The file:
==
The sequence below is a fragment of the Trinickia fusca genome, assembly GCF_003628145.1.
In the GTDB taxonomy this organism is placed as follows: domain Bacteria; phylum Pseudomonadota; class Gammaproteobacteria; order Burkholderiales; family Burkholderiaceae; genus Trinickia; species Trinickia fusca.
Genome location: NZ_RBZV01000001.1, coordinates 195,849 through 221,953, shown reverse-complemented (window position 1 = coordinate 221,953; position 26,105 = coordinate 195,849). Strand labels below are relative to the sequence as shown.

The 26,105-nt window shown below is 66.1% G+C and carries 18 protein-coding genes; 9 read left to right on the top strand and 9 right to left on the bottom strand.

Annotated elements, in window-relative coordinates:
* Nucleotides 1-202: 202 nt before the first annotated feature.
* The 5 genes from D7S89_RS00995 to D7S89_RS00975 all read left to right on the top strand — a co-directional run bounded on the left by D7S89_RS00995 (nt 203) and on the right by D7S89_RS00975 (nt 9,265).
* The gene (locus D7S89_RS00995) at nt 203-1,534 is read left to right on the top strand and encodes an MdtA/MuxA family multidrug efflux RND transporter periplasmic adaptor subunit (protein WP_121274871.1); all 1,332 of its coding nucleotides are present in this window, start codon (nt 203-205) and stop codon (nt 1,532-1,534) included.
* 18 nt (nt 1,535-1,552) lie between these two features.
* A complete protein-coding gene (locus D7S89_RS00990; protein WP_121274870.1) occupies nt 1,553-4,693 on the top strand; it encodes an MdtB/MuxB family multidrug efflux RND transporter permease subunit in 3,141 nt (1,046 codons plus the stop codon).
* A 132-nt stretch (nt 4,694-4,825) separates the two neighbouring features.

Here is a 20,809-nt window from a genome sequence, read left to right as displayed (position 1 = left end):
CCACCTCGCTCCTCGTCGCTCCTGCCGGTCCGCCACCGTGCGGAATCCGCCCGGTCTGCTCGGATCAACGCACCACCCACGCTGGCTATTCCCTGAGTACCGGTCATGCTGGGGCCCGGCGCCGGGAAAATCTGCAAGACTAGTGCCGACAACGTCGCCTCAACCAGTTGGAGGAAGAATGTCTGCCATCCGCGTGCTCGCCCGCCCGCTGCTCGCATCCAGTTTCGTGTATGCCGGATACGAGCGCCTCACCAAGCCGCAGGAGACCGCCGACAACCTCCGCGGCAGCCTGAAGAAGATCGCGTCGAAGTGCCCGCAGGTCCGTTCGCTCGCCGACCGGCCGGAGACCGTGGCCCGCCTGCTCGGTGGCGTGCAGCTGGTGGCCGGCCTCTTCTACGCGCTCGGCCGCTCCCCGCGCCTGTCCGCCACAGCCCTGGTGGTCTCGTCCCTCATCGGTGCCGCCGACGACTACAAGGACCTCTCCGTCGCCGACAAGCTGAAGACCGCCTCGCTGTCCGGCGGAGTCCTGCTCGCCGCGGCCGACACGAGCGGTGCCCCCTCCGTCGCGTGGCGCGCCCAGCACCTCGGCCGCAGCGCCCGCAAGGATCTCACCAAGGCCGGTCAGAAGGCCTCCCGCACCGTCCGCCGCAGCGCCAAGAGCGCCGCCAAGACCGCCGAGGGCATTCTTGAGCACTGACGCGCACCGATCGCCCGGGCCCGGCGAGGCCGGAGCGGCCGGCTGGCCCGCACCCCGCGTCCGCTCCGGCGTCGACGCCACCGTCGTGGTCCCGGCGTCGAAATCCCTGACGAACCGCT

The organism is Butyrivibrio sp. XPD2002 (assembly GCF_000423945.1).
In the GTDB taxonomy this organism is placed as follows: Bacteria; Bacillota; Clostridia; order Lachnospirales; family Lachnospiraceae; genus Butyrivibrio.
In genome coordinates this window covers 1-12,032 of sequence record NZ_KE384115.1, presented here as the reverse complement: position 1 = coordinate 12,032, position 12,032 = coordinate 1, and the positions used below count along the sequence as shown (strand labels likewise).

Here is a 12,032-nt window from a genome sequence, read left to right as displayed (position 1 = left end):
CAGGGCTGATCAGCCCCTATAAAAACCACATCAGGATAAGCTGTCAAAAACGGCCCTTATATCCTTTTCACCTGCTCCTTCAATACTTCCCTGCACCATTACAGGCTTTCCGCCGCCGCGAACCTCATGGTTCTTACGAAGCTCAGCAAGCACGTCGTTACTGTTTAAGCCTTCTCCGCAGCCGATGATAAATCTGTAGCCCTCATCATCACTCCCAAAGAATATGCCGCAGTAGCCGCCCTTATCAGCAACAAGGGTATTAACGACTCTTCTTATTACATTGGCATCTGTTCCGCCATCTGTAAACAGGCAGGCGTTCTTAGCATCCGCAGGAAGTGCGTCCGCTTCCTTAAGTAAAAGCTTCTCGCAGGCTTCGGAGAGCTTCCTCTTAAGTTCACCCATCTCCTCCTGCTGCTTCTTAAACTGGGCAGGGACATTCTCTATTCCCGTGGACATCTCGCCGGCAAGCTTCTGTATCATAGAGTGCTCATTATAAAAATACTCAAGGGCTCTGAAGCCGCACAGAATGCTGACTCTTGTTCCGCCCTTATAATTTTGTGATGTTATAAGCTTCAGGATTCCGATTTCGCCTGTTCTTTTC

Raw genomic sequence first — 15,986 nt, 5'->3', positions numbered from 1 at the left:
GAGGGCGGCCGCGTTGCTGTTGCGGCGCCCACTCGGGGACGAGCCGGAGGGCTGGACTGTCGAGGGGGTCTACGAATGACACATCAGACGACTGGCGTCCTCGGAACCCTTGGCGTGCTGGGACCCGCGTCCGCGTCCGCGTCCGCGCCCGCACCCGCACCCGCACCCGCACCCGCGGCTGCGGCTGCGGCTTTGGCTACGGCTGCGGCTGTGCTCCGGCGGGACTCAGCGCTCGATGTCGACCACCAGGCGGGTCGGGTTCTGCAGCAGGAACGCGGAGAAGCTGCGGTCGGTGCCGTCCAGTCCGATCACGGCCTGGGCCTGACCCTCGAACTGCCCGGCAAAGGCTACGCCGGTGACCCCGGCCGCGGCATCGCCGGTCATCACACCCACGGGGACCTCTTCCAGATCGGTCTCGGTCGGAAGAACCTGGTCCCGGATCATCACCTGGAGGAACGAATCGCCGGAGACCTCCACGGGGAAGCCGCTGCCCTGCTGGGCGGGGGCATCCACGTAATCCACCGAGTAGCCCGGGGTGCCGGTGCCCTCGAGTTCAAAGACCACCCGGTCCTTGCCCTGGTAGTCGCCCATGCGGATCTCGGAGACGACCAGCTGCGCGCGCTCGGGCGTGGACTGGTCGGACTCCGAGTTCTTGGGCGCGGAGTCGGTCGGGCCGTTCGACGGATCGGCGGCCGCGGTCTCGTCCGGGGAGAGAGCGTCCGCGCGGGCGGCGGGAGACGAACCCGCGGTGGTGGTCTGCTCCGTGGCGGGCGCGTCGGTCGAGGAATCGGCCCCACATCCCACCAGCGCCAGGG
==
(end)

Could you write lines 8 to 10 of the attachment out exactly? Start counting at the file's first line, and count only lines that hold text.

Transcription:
* The gene (locus D7S89_RS00995) at nt 203-1,534 is read left to right on the top strand and encodes an MdtA/MuxA family multidrug efflux RND transporter periplasmic adaptor subunit (protein WP_121274871.1); all 1,332 of its coding nucleotides are present in this window, start codon (nt 203-205) and stop codon (nt 1,532-1,534) included.
* 18 nt (nt 1,535-1,552) lie between these two features.
* A complete protein-coding gene (locus D7S89_RS00990; protein WP_121274870.1) occupies nt 1,553-4,693 on the top strand; it encodes an MdtB/MuxB family multidrug efflux RND transporter permease subunit in 3,141 nt (1,046 codons plus the stop codon).